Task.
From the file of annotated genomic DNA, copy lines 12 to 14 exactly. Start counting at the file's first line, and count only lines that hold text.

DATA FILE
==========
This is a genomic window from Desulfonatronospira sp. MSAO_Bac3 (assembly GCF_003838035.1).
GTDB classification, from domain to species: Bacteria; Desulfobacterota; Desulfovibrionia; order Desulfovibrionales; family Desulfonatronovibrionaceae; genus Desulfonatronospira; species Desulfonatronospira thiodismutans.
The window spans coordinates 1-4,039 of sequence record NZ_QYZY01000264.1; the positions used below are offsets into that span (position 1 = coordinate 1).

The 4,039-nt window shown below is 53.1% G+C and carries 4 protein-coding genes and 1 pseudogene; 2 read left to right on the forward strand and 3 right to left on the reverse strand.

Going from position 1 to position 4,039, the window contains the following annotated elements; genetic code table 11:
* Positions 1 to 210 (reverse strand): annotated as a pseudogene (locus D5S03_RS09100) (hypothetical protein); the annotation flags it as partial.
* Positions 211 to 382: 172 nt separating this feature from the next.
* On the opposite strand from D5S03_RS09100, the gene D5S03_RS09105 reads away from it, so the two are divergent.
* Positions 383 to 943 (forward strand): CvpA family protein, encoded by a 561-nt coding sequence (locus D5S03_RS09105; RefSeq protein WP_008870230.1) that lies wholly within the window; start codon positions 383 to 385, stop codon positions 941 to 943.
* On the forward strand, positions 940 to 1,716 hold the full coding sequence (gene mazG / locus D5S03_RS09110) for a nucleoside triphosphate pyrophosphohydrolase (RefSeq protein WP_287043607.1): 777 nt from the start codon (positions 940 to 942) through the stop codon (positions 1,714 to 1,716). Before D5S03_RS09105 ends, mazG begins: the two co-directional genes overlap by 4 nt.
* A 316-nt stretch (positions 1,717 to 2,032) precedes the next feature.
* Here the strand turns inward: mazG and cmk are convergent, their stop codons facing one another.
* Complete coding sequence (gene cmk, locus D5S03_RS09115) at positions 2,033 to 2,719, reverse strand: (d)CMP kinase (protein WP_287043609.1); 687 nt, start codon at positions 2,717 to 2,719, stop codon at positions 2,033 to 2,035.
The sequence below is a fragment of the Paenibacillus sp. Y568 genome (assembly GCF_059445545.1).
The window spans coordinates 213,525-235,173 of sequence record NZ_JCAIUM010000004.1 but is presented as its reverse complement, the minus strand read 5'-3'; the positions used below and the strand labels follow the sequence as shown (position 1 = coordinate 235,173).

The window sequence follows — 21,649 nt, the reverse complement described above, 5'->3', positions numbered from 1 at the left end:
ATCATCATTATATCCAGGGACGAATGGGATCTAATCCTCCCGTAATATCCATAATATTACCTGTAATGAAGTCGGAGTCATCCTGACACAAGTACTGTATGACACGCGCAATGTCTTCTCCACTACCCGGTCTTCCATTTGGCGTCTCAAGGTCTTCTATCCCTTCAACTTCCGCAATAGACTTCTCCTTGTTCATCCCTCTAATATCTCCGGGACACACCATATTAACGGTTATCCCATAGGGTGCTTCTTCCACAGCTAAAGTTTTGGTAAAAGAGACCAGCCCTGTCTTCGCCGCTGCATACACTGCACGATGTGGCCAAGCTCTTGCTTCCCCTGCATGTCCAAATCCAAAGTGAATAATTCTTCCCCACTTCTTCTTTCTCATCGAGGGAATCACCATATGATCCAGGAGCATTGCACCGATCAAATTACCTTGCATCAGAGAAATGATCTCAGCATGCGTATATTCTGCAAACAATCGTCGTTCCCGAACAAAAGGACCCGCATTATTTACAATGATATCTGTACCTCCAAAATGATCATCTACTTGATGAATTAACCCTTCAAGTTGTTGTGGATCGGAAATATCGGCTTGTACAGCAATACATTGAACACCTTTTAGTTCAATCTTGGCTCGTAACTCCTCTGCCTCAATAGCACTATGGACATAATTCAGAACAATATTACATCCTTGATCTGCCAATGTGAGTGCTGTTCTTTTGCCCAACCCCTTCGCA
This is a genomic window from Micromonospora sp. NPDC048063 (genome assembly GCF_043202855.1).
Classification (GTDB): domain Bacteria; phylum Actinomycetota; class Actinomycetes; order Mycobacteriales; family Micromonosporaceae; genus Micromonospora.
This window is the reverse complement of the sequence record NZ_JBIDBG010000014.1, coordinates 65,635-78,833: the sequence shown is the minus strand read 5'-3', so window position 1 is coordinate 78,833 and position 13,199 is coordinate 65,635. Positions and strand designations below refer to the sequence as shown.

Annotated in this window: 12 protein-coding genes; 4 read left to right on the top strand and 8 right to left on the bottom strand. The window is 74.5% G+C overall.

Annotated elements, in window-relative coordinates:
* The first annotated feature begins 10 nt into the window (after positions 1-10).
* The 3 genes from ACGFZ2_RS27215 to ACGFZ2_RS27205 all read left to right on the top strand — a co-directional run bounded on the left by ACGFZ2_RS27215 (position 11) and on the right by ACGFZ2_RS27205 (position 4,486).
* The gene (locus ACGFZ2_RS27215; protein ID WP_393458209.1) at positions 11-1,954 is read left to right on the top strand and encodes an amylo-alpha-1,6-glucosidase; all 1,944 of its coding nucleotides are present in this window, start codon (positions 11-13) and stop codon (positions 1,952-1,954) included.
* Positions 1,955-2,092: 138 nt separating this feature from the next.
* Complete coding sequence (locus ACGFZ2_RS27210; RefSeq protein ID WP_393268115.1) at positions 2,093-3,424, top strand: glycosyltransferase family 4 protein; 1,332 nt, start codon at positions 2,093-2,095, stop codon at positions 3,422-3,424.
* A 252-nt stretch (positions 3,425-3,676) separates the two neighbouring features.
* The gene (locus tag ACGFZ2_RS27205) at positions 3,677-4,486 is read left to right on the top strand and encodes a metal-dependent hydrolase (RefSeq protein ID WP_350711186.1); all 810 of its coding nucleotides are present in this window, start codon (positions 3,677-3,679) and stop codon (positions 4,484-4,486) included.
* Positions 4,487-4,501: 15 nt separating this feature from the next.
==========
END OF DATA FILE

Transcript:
* Here the strand turns inward: mazG and cmk are convergent, their stop codons facing one another.
* Complete coding sequence (gene cmk, locus D5S03_RS09115) at positions 2,033 to 2,719, reverse strand: (d)CMP kinase (protein WP_287043609.1); 687 nt, start codon at positions 2,717 to 2,719, stop codon at positions 2,033 to 2,035.
The sequence below is a fragment of the Paenibacillus sp. Y568 genome (assembly GCF_059445545.1).